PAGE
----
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This Southern Biscuit Business Was Taking Off When It's Founder Died Suddenly. Here's What Happened Next. The team at Rise Southern Biscuits & Righteous Chicken came to understand "the ultimate measure of a good leader."

By Carl Stoffers Edited by Frances Dodds

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This story appears in the September 2023 issue of Entrepreneur. Subscribe »

Courtesy of Rise Souther Biscuits & Righteous Chicken

The unthinkable happened to Rise Southern Biscuits & Righteous Chicken: The company's founder and CEO, Tom Ferguson, died unexpectedly in February 2022. That left his team mourning his loss, but also wondering — how can this brand survive?

The answer, it turned out, came from Ferguson himself.

He was the "heart and soul" of the brand, says one of his business partners, CFO Ken Priest. Ferguson was a chef trained at the Culinary Institute of America, and provided Rise with both vision and taste. Before his death, the Durham, North Carolina-based biscuit franchise had been on a steady upward trajectory, with 17 locations and more than 100 in the works. And although Ferguson planned to lead the company for a lot longer, his principles and future plans ultimately guided the company in his absence. Here, Priest explains what happened next.

Related: Grief and Loss Can Seriously Impact the Ability to Work. Here's How to Create a Workplace That Supports Those Going Through It.

Image Credit: Courtesy of Rise Souther Biscuits & Righteous Chicken

How did you get involved with franchising?

My career with Rise was kind of an accident. After enjoying a meal there, I shared some feedback with the brand on some easy potential improvements they could make. Before I knew it,

I was one of the first franchisees with the brand and working with [former CEO] Tom on a daily basis. After my locations became some of the highest-performing in the system, Tom invited me to join the corporate team.

Tell me about the company prior to Tom's passing.

We all worked really close together and had developed plans for a couple years out. So the overall movement of the company is the same as it was when Tom was here. Tom was the kind of leader who encouraged a lot of opinions and then made the ultimate decision. He and I read the tea leaves on what we thought was going to be the future, and in a lot of ways, we hit some home runs. Four years ago, we were asking questions about AI taking orders in the store, phone ordering, AI texting, all this stuff that you're just starting to hear people talk about. We're still on the same trajectory.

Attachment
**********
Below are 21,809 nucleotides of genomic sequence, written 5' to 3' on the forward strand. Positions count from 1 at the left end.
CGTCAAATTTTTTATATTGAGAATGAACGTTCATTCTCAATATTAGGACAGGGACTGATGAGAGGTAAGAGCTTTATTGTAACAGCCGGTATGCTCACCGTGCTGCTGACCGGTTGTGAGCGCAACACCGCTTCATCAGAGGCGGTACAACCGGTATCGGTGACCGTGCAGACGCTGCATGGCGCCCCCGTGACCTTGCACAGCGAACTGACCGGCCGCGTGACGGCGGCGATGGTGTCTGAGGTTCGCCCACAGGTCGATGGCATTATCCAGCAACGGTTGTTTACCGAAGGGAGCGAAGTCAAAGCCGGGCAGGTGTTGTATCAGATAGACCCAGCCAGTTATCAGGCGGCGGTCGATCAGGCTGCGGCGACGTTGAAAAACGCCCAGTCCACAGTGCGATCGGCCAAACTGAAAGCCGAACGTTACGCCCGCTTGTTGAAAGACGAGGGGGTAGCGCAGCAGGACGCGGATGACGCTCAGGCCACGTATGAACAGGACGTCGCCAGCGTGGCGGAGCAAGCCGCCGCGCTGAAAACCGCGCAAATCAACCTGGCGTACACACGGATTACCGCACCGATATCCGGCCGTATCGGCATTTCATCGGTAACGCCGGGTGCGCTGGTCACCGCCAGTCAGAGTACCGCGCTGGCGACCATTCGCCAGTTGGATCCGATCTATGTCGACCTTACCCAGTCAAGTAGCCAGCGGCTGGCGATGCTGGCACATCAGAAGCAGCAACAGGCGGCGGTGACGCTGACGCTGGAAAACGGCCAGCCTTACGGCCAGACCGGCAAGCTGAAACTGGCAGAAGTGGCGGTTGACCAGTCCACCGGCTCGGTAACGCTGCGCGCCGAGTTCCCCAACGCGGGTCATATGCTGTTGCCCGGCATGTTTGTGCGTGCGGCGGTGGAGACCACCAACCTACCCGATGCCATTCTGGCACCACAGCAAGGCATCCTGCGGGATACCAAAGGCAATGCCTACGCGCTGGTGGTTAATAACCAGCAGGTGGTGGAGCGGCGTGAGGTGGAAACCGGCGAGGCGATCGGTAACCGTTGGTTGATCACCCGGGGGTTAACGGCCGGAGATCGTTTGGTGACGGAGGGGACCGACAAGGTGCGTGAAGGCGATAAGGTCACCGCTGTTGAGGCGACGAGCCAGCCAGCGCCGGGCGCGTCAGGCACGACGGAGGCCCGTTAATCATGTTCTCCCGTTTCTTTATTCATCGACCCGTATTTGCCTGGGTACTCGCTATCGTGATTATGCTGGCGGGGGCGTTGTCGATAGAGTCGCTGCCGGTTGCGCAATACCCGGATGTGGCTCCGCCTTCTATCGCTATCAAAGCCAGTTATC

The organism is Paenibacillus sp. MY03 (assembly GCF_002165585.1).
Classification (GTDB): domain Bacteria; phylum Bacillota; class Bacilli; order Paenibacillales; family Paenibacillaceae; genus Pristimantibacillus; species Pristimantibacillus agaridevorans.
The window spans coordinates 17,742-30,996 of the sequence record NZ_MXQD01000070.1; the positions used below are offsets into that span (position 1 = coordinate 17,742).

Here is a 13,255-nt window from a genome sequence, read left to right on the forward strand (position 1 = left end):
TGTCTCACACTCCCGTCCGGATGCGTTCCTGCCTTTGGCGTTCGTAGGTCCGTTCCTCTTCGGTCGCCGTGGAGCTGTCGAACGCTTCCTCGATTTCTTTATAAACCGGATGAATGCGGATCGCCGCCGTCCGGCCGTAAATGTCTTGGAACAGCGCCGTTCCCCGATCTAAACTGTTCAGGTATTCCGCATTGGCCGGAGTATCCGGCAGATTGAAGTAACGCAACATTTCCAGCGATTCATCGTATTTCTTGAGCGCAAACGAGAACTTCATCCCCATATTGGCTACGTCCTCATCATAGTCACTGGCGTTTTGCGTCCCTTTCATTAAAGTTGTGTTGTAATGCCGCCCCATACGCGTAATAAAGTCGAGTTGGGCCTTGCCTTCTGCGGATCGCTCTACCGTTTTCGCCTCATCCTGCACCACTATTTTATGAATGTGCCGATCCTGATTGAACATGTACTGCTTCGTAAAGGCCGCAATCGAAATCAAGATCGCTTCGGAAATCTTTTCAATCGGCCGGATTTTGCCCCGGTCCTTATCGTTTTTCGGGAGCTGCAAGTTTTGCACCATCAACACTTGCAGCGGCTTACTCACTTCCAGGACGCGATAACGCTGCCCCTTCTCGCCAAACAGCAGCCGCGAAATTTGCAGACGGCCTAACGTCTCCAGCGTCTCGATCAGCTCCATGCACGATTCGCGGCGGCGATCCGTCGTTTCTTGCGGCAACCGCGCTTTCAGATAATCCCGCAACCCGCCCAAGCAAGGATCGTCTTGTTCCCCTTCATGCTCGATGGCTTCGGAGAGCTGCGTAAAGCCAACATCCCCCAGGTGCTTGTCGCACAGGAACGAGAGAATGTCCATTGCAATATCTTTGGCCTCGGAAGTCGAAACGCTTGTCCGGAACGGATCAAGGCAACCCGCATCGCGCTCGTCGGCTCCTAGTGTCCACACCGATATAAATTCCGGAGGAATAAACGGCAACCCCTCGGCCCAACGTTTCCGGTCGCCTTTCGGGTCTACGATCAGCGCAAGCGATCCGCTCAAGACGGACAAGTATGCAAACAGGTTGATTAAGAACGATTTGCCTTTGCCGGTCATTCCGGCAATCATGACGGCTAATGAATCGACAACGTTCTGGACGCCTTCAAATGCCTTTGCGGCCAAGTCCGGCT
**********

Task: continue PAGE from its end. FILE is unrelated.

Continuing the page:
Related: Why Trauma Integration Will Give You a Competitive Advantage in Leadership

When something tragic like that happens, I imagine there must be a huge shock, followed by bewilderment.

Absolutely. There's lots of classes and seminars you can take about restaurants, finance, whatever, but there isn't one that teaches you what to do when your partner passes. So in a lot of ways, we are writing the class for ourselves. But the rest of the team realized that none of us could be Tom. So our working relationships have changed, and we've gotten closer because of it. As a community, we're definitely closer than ever.

How has the company done in its effort to push on?

We've had a lot of great success, and we're trying to just build on that success. We're not talking about turning 180 degrees in any different direction, right? We're looking at how we can get better with technology, and our whole filter for everything at Rise is food, people, and technology. So all we're doing is expanding upon that in those areas, along the same lines that have made us successful.

Is it safe to say that the founding principles of Rise are still working, even as the company moves forward?

Absolutely. The roots were put in the ground by Tom, and none of us will forget that, but lots of different people make this brand great. The ultimate measure of a good leader is — and I hate saying it this way — when he doesn't have to be around for things to work correctly. Tom made his values and principles such an ingrained part of Rise that the company has been able to move on. And our goal every day is to keep moving.

Related: How to Run a $259 Million Business While Raising Kids: 'You Go Through a Period, Like, 'Is Everything Gonna Be Okay?''

Carl Stoffers

Entrepreneur Staff

Senior Business Editor

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